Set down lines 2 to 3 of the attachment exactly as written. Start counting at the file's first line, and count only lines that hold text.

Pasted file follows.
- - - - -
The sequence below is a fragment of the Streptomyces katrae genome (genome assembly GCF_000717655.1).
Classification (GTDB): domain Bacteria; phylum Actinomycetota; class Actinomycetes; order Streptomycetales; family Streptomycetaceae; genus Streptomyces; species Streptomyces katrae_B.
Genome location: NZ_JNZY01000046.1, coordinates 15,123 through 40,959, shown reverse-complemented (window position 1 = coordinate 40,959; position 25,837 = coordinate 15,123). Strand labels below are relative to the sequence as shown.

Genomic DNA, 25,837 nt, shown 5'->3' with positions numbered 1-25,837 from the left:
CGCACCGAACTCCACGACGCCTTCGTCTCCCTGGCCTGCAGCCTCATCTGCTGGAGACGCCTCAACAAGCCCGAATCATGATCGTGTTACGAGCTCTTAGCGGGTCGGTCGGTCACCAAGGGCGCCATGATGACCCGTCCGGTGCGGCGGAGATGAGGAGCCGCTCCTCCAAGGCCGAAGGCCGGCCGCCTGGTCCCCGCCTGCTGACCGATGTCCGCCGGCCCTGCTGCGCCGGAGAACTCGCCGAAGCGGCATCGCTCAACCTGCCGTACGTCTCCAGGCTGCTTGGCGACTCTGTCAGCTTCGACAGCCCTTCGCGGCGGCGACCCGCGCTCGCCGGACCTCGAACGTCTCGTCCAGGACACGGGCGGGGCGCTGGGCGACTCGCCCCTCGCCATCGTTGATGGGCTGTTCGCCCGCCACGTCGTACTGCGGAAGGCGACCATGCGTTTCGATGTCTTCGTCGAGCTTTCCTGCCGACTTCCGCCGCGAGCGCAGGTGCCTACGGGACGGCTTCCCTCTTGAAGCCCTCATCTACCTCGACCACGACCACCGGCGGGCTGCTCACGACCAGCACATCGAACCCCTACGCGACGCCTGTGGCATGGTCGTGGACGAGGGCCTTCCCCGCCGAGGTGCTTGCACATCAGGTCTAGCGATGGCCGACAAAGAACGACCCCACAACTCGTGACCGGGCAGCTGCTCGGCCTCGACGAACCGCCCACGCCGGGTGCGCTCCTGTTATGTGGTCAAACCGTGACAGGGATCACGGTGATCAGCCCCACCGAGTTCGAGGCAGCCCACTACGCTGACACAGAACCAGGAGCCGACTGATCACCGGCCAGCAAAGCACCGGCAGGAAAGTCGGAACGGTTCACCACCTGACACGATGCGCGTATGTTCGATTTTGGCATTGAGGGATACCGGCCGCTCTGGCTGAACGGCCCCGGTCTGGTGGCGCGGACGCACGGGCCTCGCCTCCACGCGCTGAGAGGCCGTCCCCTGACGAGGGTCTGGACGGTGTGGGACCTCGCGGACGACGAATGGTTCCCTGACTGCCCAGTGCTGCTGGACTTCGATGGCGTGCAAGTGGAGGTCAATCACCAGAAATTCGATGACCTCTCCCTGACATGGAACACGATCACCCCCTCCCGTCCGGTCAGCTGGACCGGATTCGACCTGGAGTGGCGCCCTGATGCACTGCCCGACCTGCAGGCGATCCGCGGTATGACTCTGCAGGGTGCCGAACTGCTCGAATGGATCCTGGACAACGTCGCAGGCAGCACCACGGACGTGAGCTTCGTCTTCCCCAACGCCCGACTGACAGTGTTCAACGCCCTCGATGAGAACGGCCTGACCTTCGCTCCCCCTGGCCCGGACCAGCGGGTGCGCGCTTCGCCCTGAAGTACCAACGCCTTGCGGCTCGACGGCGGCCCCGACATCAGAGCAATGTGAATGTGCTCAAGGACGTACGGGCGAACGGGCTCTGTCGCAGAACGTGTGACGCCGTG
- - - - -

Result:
Classification (GTDB): domain Bacteria; phylum Actinomycetota; class Actinomycetes; order Streptomycetales; family Streptomycetaceae; genus Streptomyces; species Streptomyces katrae_B.
Genome location: NZ_JNZY01000046.1, coordinates 15,123 through 40,959, shown reverse-complemented (window position 1 = coordinate 40,959; position 25,837 = coordinate 15,123). Strand labels below are relative to the sequence as shown.